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A Person With Dementia Doesnt Always Fit Into One Stage

Dementia affects each person in a unique way and changes different parts of the brain at different points in the disease progression.

Plus, different types of dementia tend to have different symptoms.

For example, someone with frontotemporal dementia may first show extreme behavior and personality changes. But someone with Alzheimers disease would first experience short-term memory loss and struggle with everyday tasks.

Researchers and doctors still dont know enough about how these diseases work to predict exactly what will happen.

Another common occurrence is for someone in the middle stages of dementia to suddenly have a clear moment, hour, or day and seem like theyre back to their pre-dementia abilities. They could be sharp for a little while and later, go back to having obvious cognitive impairment.

When this happens, some families may feel like their older adult is faking their symptoms or just isnt trying hard enough.

Its important to know that this isnt true, its truly the dementia thats causing their declining abilities as well as those strange moments of clarity theyre truly not doing it on purpose.

Keep Your Mind And Body Healthy

Audrey and Alan’s story of living with vascular dementia – Alzheimer’s Society

Staying active has proven health benefits and may help ease dementia symptoms.

Being physically active, eating a healthy diet, getting enough sleep, and spending time with family and friends offer proven benefits. They may also help slow the symptoms of Alzheimers disease and related dementias.

  • Exercise. You dont have to join a gym or spend a lot of money. Even light housework, gardening, and walking around the neighborhood can have benefits. Experts recommend both aerobic exercise and strength training . Learn more about exercise and physical activity.
  • Eat right. A healthy diet is proven to influence heart health, which relates to brain health. Learn more about healthy eating.
  • Sleep well. Lack of sleep and poor-quality sleep are linked to memory problems. Try to get 7 to 8 hours per night.
  • Be mindful. One way to help manage stress and reduce anxiety and depression is a technique called mindfulness. Mindfulness is being aware of whats happening in the present, both inside and outside of your body. This web page and handout offer overviews of mindfulness in daily living.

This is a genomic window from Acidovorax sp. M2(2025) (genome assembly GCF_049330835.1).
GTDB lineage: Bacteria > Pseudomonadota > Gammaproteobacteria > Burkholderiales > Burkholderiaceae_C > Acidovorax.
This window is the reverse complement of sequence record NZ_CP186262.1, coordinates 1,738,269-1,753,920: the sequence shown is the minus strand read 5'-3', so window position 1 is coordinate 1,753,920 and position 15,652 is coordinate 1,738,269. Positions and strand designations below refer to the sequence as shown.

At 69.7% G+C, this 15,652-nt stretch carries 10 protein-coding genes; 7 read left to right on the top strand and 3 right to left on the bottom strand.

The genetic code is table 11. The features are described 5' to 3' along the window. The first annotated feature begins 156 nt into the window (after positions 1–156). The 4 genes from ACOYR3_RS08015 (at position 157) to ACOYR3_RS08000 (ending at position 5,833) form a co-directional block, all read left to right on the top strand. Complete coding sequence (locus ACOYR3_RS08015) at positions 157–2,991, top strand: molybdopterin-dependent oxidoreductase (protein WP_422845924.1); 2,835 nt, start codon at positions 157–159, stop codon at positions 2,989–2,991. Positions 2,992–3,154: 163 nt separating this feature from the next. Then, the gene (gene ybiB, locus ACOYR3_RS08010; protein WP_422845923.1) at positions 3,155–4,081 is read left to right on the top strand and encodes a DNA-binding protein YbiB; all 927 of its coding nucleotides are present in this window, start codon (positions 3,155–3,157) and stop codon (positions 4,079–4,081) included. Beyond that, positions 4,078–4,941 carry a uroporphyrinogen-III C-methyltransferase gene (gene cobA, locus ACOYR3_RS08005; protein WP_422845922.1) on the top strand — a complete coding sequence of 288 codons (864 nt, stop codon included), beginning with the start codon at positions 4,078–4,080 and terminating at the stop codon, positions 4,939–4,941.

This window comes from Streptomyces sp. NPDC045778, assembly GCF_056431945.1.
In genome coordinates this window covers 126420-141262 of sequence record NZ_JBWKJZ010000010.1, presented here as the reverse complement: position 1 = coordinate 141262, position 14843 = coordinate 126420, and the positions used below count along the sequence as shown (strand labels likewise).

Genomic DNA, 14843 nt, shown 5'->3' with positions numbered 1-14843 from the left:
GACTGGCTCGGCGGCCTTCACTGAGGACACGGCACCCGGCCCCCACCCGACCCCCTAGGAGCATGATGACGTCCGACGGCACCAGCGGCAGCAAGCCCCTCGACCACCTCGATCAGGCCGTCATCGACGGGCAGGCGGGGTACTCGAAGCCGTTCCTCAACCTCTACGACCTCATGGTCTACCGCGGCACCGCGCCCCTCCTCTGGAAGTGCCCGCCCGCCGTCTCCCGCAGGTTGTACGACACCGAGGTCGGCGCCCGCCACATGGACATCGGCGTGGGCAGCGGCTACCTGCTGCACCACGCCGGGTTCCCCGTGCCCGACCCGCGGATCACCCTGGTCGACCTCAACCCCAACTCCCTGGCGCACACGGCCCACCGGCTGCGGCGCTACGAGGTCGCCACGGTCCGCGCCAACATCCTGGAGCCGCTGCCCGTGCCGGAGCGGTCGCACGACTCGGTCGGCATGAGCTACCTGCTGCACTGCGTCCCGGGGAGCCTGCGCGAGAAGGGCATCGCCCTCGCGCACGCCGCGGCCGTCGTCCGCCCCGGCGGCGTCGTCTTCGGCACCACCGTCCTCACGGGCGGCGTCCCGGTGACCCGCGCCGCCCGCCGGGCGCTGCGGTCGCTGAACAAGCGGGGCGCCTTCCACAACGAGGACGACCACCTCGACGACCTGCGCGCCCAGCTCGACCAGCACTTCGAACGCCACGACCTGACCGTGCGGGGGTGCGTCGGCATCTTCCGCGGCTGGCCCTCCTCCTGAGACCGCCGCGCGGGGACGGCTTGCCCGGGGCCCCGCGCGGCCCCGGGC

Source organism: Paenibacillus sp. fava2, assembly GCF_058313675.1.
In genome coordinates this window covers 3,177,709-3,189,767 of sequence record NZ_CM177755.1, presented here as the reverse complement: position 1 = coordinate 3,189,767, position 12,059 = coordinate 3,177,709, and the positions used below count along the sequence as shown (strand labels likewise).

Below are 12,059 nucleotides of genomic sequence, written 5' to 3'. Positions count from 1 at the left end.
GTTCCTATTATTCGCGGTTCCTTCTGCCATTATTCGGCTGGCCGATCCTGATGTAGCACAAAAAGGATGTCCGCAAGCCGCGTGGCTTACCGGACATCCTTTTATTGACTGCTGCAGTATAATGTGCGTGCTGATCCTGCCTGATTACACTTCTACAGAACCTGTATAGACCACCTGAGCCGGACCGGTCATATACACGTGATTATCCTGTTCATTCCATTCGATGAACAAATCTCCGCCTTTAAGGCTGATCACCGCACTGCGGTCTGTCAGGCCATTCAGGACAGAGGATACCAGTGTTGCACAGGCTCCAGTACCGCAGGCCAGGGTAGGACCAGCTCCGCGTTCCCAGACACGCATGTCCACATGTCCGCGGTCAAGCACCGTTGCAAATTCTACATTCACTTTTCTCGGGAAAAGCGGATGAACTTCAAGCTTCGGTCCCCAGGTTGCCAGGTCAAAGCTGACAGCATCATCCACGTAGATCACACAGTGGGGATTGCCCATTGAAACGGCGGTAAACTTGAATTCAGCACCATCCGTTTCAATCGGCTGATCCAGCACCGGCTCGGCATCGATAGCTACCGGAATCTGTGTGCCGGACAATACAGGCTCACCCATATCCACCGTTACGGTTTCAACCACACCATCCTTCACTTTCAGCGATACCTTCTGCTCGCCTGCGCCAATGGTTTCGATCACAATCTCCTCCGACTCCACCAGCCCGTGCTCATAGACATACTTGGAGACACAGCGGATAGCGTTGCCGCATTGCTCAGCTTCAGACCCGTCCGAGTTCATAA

• Stay social. People with dementia who live alone dont manage daily activities as well when they feel lonely. Join a support group, chat with someone regularly, or volunteer at a local school or community organization. For example, you could read to children at the library. For more ideas, visit Participating in Activities You Enjoy.

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Living Alone When You Have Dementia

Youre bound to worry about a loved one living on their own if they have dementia. But there are lots of ways to help them stay as safe and happy as possible

Being diagnosed with dementia doesnt mean you have to give up your independence. In fact, it might be far better for your loved one to live in their own home for as long as possible. A home environment will feel safe and familiar to them, and theyll know how to work the washing machine and cooker because theyve been doing it for decades. Suddenly uprooting them to come and live with you, or move into a care home could be far more distressing, and harder for them to manage, than staying where they are.

Did you know?85 per cent of people would want to stay living at home for as long as possible if diagnosed with dementia. Yet a third of the general public wouldnt know where to find information about how to make their home suitable.

But you probably still cant help worrying about them and wondering

What Causes Vascular Dementia

Vascular dementia is caused by different conditions that interrupt the flow of blood and oxygen supply to the brain and damage blood vessels in the brain.

People with vascular dementia almost always have abnormalities in the brain that can be seen on MRI scans. These abnormalities can include evidence of prior strokes, which are often small and sometimes without noticeable symptoms. Major strokes can also increase the risk for dementia, but not everyone who has had a stroke will develop dementia.

Other abnormalities commonly found in the brains of people with vascular dementia are diseased small blood vessels and changes in “white matter” the connecting “wires” of the brain that are critical for relaying messages between brain regions.